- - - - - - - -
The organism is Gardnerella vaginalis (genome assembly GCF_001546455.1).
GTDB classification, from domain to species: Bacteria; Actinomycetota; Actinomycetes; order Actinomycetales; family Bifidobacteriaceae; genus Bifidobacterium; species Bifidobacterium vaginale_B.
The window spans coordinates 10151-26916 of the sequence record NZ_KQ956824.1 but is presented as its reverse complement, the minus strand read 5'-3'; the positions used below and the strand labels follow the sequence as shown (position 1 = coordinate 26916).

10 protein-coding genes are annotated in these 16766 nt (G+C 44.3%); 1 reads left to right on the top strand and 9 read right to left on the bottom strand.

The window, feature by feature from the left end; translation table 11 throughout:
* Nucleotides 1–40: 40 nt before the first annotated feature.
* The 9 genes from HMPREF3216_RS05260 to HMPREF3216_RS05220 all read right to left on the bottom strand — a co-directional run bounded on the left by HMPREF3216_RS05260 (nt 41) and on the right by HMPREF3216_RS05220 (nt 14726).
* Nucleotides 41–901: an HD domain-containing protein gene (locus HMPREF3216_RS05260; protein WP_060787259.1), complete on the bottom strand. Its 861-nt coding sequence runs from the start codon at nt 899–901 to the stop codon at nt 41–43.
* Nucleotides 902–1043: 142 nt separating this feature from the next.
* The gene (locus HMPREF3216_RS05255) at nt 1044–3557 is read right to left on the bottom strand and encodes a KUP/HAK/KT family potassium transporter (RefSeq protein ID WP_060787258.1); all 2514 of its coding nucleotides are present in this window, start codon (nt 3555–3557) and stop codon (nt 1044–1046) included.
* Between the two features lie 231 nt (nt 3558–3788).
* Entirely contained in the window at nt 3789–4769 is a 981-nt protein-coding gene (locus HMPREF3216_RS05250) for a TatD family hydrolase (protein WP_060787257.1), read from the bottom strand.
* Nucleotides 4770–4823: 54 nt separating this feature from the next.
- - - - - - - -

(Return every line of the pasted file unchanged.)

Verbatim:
The organism is Gardnerella vaginalis (genome assembly GCF_001546455.1).
GTDB classification, from domain to species: Bacteria; Actinomycetota; Actinomycetes; order Actinomycetales; family Bifidobacteriaceae; genus Bifidobacterium; species Bifidobacterium vaginale_B.
The window spans coordinates 10151-26916 of the sequence record NZ_KQ956824.1 but is presented as its reverse complement, the minus strand read 5'-3'; the positions used below and the strand labels follow the sequence as shown (position 1 = coordinate 26916).

10 protein-coding genes are annotated in these 16766 nt (G+C 44.3%); 1 reads left to right on the top strand and 9 read right to left on the bottom strand.

The window, feature by feature from the left end; translation table 11 throughout:
* Nucleotides 1–40: 40 nt before the first annotated feature.
* The 9 genes from HMPREF3216_RS05260 to HMPREF3216_RS05220 all read right to left on the bottom strand — a co-directional run bounded on the left by HMPREF3216_RS05260 (nt 41) and on the right by HMPREF3216_RS05220 (nt 14726).
* Nucleotides 41–901: an HD domain-containing protein gene (locus HMPREF3216_RS05260; protein WP_060787259.1), complete on the bottom strand. Its 861-nt coding sequence runs from the start codon at nt 899–901 to the stop codon at nt 41–43.
* Nucleotides 902–1043: 142 nt separating this feature from the next.
* The gene (locus HMPREF3216_RS05255) at nt 1044–3557 is read right to left on the bottom strand and encodes a KUP/HAK/KT family potassium transporter (RefSeq protein ID WP_060787258.1); all 2514 of its coding nucleotides are present in this window, start codon (nt 3555–3557) and stop codon (nt 1044–1046) included.
* Between the two features lie 231 nt (nt 3558–3788).
* Entirely contained in the window at nt 3789–4769 is a 981-nt protein-coding gene (locus HMPREF3216_RS05250) for a TatD family hydrolase (protein WP_060787257.1), read from the bottom strand.
* Nucleotides 4770–4823: 54 nt separating this feature from the next.